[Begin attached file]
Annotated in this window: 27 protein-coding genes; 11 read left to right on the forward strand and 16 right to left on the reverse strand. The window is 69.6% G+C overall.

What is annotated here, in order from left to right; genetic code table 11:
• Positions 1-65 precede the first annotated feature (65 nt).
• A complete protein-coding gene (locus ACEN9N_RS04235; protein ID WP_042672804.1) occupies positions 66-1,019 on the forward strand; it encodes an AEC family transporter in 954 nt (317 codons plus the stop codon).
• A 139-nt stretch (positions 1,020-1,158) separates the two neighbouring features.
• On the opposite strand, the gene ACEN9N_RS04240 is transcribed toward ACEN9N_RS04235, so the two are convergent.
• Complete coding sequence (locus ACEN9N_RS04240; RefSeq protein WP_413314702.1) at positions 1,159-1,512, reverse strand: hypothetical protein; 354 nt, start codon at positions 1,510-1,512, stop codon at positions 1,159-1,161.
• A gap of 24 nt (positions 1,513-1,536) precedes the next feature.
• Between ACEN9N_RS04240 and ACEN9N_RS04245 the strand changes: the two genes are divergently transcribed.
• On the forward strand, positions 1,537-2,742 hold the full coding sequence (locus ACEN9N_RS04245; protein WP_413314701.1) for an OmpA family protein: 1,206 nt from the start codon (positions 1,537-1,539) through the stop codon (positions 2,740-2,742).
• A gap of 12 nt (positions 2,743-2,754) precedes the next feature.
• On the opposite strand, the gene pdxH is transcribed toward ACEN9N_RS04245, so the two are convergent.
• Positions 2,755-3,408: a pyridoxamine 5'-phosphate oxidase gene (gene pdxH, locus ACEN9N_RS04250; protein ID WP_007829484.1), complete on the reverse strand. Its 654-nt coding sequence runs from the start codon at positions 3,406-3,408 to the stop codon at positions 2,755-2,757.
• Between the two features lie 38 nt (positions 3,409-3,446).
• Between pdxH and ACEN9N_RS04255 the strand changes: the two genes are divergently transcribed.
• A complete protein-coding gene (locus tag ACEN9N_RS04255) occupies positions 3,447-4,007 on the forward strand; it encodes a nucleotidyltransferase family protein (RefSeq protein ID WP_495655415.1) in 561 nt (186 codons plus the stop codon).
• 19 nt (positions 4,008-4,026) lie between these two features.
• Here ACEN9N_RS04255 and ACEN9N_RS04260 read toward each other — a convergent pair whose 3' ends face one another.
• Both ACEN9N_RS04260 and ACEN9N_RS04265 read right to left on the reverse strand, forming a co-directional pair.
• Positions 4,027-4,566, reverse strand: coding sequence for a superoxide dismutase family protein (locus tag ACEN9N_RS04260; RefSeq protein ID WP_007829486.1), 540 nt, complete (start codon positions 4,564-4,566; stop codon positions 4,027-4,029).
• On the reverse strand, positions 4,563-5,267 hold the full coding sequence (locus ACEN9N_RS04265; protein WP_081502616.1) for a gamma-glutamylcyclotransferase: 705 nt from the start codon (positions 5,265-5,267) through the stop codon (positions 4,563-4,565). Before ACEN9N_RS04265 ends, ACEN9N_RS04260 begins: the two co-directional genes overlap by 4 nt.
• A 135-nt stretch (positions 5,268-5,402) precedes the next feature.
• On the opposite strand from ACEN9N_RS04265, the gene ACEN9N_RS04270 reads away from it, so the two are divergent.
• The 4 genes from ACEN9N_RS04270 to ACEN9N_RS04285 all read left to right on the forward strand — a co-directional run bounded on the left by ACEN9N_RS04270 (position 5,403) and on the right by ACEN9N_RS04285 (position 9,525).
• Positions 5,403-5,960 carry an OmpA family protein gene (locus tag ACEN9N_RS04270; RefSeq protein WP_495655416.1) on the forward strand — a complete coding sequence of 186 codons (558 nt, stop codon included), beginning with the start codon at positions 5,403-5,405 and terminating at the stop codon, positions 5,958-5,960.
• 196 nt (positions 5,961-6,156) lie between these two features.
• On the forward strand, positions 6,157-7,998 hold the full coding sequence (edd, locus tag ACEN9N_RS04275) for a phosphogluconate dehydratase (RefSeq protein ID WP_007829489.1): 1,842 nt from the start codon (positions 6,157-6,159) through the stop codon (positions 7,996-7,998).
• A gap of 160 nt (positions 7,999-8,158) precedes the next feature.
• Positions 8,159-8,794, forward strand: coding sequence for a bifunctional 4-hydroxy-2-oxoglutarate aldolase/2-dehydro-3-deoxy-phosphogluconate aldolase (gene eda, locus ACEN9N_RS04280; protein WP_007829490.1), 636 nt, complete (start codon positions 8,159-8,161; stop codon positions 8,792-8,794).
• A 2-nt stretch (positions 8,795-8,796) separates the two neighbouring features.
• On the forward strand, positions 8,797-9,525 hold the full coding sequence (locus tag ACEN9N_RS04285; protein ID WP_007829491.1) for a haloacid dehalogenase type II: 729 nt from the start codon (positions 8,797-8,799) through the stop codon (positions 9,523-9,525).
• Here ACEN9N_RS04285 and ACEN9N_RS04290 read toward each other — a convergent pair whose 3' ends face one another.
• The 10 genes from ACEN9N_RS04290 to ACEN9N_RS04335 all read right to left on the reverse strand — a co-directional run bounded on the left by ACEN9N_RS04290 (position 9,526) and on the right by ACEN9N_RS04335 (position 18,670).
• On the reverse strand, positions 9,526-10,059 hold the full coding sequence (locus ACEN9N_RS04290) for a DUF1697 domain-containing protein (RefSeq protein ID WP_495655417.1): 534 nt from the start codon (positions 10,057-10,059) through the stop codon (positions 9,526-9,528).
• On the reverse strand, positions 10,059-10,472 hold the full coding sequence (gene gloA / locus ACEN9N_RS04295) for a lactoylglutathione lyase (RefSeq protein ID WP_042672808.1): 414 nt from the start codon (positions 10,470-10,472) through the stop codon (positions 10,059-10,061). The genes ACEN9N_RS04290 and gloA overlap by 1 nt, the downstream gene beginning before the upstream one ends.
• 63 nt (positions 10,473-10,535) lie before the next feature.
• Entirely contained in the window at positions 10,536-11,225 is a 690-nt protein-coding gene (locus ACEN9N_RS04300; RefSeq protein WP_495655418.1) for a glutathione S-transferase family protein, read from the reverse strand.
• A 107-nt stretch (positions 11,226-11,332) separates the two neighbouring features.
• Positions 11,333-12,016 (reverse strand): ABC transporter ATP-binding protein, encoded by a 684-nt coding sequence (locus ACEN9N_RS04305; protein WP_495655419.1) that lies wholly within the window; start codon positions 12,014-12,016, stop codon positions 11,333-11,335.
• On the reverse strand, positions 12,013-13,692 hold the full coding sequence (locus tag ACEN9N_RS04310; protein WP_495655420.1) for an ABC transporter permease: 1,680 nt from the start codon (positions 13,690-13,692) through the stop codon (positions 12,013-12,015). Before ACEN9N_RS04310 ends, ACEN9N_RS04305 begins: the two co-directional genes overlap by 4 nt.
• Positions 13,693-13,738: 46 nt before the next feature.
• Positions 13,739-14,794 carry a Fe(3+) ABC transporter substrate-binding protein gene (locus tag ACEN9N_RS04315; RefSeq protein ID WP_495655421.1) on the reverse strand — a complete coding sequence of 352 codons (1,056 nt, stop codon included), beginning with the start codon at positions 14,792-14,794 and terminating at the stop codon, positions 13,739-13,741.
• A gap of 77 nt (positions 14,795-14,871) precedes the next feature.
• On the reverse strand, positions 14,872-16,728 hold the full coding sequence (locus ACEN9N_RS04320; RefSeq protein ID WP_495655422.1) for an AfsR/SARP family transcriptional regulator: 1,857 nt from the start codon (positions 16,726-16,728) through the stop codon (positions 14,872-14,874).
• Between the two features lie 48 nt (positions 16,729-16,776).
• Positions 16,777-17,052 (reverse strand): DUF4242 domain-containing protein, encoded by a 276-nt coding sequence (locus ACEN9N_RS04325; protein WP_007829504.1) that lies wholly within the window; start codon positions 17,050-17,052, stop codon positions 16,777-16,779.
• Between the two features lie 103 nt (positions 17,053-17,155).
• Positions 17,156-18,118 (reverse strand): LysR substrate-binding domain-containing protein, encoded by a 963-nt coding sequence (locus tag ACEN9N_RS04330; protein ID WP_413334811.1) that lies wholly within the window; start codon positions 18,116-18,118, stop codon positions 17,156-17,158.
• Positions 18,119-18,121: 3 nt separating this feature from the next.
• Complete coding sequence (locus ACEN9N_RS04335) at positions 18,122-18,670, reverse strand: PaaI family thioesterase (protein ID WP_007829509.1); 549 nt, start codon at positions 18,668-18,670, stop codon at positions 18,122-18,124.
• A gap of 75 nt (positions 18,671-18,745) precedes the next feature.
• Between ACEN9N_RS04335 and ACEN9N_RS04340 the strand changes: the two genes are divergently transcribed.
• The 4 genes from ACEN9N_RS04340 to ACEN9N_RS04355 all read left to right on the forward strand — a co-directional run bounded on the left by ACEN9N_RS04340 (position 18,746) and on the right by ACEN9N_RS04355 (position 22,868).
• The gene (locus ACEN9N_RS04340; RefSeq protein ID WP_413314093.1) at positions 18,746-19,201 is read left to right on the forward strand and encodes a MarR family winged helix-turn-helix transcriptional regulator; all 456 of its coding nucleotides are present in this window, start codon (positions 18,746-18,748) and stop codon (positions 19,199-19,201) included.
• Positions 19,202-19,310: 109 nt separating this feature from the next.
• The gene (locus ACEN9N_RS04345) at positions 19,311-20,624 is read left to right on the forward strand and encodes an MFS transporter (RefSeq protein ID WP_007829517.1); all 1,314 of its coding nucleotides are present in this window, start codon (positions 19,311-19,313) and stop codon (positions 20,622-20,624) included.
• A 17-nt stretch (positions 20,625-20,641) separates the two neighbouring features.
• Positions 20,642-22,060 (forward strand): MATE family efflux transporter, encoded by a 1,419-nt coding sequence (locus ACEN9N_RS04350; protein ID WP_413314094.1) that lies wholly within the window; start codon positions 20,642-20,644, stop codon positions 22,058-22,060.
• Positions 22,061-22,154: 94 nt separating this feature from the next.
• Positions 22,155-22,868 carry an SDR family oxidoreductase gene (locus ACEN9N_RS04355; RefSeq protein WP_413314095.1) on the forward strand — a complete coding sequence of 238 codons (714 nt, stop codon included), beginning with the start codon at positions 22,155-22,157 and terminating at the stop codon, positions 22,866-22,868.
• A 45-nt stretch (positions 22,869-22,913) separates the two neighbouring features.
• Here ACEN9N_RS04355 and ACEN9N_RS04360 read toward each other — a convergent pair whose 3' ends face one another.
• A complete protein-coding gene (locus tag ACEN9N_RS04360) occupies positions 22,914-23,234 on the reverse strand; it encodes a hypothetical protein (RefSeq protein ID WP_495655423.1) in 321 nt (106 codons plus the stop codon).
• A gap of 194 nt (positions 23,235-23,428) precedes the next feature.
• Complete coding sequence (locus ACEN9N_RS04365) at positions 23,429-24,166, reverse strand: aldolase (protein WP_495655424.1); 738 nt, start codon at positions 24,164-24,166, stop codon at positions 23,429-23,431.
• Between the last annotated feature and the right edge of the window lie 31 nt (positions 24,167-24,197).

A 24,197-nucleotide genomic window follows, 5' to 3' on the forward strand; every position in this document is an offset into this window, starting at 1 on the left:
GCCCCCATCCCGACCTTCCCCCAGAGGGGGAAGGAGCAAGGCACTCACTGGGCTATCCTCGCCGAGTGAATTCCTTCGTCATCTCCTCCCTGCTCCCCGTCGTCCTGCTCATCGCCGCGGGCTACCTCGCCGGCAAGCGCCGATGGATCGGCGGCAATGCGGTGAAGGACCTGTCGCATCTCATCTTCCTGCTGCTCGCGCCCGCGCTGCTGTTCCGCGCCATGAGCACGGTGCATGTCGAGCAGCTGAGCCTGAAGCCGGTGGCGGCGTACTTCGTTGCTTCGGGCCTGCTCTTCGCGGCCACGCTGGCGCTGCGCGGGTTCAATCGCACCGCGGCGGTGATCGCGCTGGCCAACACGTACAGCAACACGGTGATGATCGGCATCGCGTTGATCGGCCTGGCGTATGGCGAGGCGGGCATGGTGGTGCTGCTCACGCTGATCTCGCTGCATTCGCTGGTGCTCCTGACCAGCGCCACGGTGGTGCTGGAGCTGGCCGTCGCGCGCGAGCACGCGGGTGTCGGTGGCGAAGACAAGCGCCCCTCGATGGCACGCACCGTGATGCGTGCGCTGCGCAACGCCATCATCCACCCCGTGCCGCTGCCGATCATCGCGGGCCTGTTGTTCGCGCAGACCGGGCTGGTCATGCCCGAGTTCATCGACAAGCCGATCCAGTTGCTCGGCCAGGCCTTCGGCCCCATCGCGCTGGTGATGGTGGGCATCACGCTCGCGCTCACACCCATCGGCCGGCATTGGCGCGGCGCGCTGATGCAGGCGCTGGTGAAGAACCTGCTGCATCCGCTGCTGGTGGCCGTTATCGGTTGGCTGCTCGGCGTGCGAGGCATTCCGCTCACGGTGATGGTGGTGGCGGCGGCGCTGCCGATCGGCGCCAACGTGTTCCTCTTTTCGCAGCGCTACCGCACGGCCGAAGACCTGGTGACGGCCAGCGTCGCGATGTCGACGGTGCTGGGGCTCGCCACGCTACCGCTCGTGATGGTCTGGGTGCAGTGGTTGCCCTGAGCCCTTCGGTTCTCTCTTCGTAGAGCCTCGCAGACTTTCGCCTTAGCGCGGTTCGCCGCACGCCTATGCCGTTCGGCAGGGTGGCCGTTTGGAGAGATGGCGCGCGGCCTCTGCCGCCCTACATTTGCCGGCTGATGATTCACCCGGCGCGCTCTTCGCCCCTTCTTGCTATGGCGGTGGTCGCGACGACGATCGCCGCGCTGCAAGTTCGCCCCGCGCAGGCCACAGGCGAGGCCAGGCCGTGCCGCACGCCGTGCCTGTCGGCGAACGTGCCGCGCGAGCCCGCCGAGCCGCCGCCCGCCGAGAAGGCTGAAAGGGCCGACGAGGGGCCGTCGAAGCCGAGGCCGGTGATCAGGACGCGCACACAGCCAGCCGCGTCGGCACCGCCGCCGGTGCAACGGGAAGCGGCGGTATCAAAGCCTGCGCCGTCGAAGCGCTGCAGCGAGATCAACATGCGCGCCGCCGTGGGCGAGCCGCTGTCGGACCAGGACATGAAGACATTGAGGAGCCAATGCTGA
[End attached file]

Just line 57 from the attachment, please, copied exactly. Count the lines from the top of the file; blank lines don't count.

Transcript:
• A 17-nt stretch (positions 20,625-20,641) separates the two neighbouring features.